“Things were swirling at a low-grade fever for many years,” said Rob Sharenow, programming president for the A&E Networks, which owns Lifetime. “For a lot of people, this was the first time that the voices were aggregated. It really validated the issue by putting it on a larger platform.”

The documentary blurred gender and racial lines, as women and men were talking about it, as were blacks and whites, Bryant said.

These days, it’s hard to exaggerate the impact of a success like “Surviving R. Kelly” on Lifetime, or any cable network.

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In 2008, Lifetime averaged 1.5 million viewers on weekday evenings and, by 2008, that number had slipped to 700,000, the Nielsen company said. The trajectory is not unusual for cable entertainment networks, which face competition from streaming services and an abundance of programming options that were not around a decade ago.

All cable entertainment networks have trouble breaking through; last week the top-rated cable networks were Fox News Channel, MSNBC and CNN.

There are no immediate plans to follow-up “Surviving R. Kelly,” although Lifetime is keeping its eye on the story, nor is it necessarily a template for any change in the network’s direction, the executives said.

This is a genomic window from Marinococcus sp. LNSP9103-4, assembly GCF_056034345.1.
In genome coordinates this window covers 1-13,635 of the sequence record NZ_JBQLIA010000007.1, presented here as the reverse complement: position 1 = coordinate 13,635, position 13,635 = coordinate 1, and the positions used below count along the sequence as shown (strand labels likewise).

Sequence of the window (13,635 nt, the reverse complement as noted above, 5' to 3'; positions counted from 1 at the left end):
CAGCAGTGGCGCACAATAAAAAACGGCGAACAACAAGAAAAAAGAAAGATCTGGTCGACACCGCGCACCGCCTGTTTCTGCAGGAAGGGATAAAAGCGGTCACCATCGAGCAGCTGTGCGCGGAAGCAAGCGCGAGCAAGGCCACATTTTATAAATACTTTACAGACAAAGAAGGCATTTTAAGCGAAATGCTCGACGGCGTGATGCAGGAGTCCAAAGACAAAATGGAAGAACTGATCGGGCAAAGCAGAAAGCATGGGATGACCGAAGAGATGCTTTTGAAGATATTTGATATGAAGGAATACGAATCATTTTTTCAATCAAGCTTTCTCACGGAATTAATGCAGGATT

Sharenow said addressing social issues like breast cancer and sexual violence have always been a part of the network’s charge. Lifetime addressed the water crisis in Flint, Michigan, in a well-received made-for-TV film last year starring Queen Latifah, and aired the “Gretchen Carlson: Breaking the Silence” special about sexual harassment.

Lifetime aired a public service campaign on domestic violence, harassment and sexual assault last October.

“When I look at the other entertainment brands, it’s not as if their viewers expect them to stand up for them in any way, shape or form,” Sharenow said. “They’re just showing them cartoons or reruns of old sitcoms.”

And no, he won’t name names.

Still, he said, “Lifetime is not going to turn into CNN. That’s not who we are and not who we will be. I think Lifetime plays a different role for our viewers. Lifetime is a trusted friend and I think there is a little bit of sexism, frankly, when people look at Lifetime, and particularly Lifetime movies, because they are for women. These movies that women consume and enjoy are wonderful. These are movies that women love and we are happy to provide that for them.”

Among the new movies Lifetime is premiering soon are a remake of “Death of a Cheerleader” on Saturday, “My Father’s Daughter: Victoria Gotti,” produced and narrated by the mobster’s daughter on Feb. 9, and a biopic on Olivia Newton-John on Feb. 16.

Next week Lifetime is also trying something new with a live wedding special.

Meanwhile, they’re certainly discussing the continuing impact of “Surviving R. Kelly.”

“If we can do more, we’ll figure that out,” Bryant said. “This was really an exploration of power in general and we’re talking about other places where we should be mining.” MKH